United States Health Insurance Act
PER ARTICLE 1 SECTION 8 CLAUSE 3
To regulate commerce with foreign nations,
and among the several states, and with the Indian tribes;
No person SHALL be denied Health Insurance for any cause.
Yearly Health Insurance Premiums SHALL NOT exceed:
$2,000.00 per single coverage
$4,000.00 per married coverage
$6,500 per family coverage, with parental option for children up to 26 years of age
Deductibles SHALL NOT exceed Sec 2 Yearly Health Insurance Premiums
ALL INSURANCE Businesses, Companies, Corporations, SHALL participate in the HEALTH INSURANCE MARKET in EVERY STATE and TERRITORY within the jurisdiction of the United States
The Secretary of The U.S. Department of Health and Human Services (Sec HHS)
and The Securities and Exchange Commission
SHALL create a USHIA premium pools
Eighty-five percent (85%) of ALL collected premiums SHALL BE accredited monthly to the USHIA premium pools account
Eighty-five percent (85%) of ALL collected premiums SHALL BE DEPOSITED QUARTLY
in the USHIA premium pool of The Securities and Exchange Commission
(b) (3) The Securities and Exchange Commission SHALL ESTABLISH RULES FOR INVESTING
the USHIA premium pool NO LESS than SEVENTY FOUR PERCENT (74%) of said pool
SHALL BE in NO or Low Risk bonds, investments, or other securities.
(b) (4) the extent of Risk for the remaining twenty six percent (26%) SHALL be the same as The Securities and Exchange Commission ALLOWS for PUBLIC PENSION FUNDS
(b) (5) Eighty-five percent (85%) of ALL investment returns SHALL BE accredited AND deposited in the USHIA premium pool
The Commissioner of the Internal Revenue Service SHALL DEPOSIT Quarterly FIVE PERCENT (5%) of All taxes received from Clinics, Hospitals, Doctors, Nurses, Hospital General employees, ALL INSURANCE Businesses, Companies, Corporations, health related et. al. : INTO the Hospital Insurance (HI) Trust Fund
The Commissioner of the Internal Revenue Service SHALL DEPOSIT Quarterly FIVE PERCENT (5%) of All taxes received from Clinics, Hospitals, Doctors, Nurses, Hospital General employees, ALL INSURANCE Businesses, Companies, Corporations, health related et. al. : INTO the Supplementary Medical Insurance (SMI) Trust Fund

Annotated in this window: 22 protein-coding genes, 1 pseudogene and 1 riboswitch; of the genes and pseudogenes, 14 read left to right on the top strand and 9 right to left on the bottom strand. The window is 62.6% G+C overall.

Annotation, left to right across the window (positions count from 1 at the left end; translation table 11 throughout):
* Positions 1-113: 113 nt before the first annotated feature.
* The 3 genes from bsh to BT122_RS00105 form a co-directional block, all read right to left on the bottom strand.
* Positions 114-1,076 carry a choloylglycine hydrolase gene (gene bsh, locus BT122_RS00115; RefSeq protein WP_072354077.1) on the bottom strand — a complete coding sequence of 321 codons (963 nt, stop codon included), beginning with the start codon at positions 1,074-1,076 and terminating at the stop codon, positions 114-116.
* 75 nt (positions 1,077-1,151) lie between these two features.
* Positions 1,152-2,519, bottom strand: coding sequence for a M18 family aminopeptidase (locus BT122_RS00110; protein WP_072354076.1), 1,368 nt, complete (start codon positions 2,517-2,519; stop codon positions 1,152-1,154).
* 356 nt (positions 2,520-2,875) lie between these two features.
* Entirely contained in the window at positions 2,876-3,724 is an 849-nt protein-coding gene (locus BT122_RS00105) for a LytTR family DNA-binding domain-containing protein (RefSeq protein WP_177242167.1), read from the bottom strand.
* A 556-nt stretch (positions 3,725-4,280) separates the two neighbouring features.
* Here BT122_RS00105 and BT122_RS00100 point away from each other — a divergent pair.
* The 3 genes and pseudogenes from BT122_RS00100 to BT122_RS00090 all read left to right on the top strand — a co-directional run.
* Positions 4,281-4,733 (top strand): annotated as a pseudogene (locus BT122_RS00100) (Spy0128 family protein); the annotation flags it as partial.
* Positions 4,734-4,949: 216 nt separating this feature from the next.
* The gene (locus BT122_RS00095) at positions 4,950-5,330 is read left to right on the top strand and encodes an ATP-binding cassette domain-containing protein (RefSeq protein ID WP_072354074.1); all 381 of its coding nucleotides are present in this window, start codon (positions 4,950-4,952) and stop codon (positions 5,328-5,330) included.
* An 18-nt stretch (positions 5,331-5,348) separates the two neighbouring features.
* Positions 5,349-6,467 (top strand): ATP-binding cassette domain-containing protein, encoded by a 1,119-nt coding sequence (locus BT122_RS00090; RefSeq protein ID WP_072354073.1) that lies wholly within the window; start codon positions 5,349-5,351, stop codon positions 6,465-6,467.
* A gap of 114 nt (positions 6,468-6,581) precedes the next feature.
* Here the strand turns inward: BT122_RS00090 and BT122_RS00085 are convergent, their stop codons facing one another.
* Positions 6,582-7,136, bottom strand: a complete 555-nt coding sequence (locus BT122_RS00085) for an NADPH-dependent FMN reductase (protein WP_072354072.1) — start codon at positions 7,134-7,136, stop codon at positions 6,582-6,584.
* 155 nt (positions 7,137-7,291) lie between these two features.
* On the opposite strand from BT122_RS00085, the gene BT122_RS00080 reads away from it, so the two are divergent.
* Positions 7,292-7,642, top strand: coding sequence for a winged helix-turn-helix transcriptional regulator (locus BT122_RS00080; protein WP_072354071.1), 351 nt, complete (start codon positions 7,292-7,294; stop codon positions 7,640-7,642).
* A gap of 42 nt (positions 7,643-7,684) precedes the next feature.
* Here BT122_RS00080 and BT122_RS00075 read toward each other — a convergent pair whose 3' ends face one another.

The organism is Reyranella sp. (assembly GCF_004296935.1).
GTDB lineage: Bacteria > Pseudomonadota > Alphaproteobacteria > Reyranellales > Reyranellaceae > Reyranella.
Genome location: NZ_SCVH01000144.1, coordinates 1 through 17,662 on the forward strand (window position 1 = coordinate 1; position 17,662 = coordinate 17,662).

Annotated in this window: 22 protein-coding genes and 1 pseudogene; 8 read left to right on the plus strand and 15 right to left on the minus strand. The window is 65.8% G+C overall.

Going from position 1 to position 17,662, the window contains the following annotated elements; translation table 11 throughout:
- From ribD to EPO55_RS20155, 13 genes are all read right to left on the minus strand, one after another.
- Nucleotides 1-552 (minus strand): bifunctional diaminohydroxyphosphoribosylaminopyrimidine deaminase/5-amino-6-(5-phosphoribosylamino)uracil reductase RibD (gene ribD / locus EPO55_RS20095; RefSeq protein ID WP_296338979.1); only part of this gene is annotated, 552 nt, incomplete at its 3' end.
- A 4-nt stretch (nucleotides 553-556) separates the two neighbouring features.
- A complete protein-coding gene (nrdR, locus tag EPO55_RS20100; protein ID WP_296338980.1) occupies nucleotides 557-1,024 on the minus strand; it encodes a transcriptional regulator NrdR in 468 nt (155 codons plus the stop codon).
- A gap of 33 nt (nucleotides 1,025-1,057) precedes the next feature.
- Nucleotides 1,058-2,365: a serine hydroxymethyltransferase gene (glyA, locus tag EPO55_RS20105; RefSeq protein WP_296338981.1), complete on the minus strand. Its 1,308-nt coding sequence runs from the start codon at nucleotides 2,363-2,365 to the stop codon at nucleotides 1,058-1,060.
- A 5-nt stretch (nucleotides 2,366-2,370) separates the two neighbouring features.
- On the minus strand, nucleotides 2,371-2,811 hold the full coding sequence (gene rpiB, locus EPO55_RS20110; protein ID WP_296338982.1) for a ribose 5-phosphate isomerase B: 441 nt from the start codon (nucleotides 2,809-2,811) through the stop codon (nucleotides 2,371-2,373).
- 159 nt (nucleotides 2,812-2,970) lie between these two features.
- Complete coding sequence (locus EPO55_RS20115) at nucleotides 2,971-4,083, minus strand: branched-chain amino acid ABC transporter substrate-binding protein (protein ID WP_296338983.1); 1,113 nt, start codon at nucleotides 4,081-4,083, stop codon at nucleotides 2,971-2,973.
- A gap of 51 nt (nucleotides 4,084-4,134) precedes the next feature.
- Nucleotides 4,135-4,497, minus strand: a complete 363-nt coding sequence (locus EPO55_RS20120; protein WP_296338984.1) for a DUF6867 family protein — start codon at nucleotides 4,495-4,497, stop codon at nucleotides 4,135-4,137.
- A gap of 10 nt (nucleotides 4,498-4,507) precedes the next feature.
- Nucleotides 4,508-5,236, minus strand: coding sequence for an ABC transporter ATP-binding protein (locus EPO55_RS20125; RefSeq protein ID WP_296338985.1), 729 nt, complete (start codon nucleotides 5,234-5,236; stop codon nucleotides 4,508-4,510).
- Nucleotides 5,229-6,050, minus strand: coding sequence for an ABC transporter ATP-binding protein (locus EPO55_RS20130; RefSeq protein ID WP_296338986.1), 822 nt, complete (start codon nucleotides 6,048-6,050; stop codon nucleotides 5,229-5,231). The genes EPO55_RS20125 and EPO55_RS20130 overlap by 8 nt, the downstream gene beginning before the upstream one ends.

This bill is necessary and proper to ensure the health and welfare of the GENERAL POPULATION
under Art 1 sec 8 cl 1 cl 3 and cl 18
it also comports and affirms
the Supreme Court of the United States rulings on health care and insurance:
German Alliance Insurance Company v. Lewis
Argued December 10, 1913
Decided April 20, 1914
233 U.S. 389
The business of insurance is so far affected with a public interest as to justify legislative regulation of its rates.
A public interest can exist in a business, such as insurance, distinct from a public use of property, and can be the basis of the power of the legislature to regulate the personal contracts involved in such business.
Where a business such as insurance is affected by a public use, it is the business that is the fundamental thing; property is but the instrument of such business.
Munn v. Illinois, 94 U. S. 113; Budd v. New York, 143 U. S. 517; Brass v. North Dakota, 153 U. S. 391, demonstrate that a business, by circumstances and its nature, may rise from private to public concern and consequently become subject to governmental regulation, and the business of insurance falls within this principle.
After stating the case as above, MR. JUSTICE McKENNA delivered the opinion of the Court.
We may put aside, therefore, all merely adventitious considerations, and come to the bare and essential one -- whether a contract of fire insurance is private, and, as such, has constitutional immunity from regulation. Or, to state it differently and to express an antithetical proposition, is the business of insurance so far affected with a public interest as to justify legislative regulation of its rates? And we mean a broad and definite public interest. In some degree, the public interest is concerned in every transaction between men, the sum of the transactions constituting the activities of life. But there is something more special than this -- something of more definite consequence -- which makes the public interest that justifies regulatory legislation.
The cases need no explanatory or fortifying comment. They demonstrate that a business, by circumstances and its nature, may rise from private to be of public concern, and be subject, in consequence, to governmental regulation.
Is the business of insurance within the principle? It would be a bold thing to say that the principle is fixed, inelastic, in the precedents of the past, and cannot be applied though modern economic conditions may make necessary or beneficial its application. In other words, to say that government possessed at one time a greater power to recognize the public interest in a business and its regulation to promote the general welfare than government possesses today. We proceed, then, to consider whether the business of insurance is within the principle.
The effect of insurance
-- indeed, it has been said to be its fundamental object
-- is to distribute the loss over as wide an area as possible.
In other words, the loss is spread over the country,
the disaster to an individual is shared by many,
the disaster to a community shared by other communities;
great catastrophes are thereby lessened,
and, it may be, repaired.
In assimilation of insurance to a tax, the companies have been said to be
Page 233 U. S. 413
the mere machinery
by which the inevitable losses by fire are distributed
so as to fall as lightly as possible on the public at large,
the body of the insured,
not the companies,
paying the tax.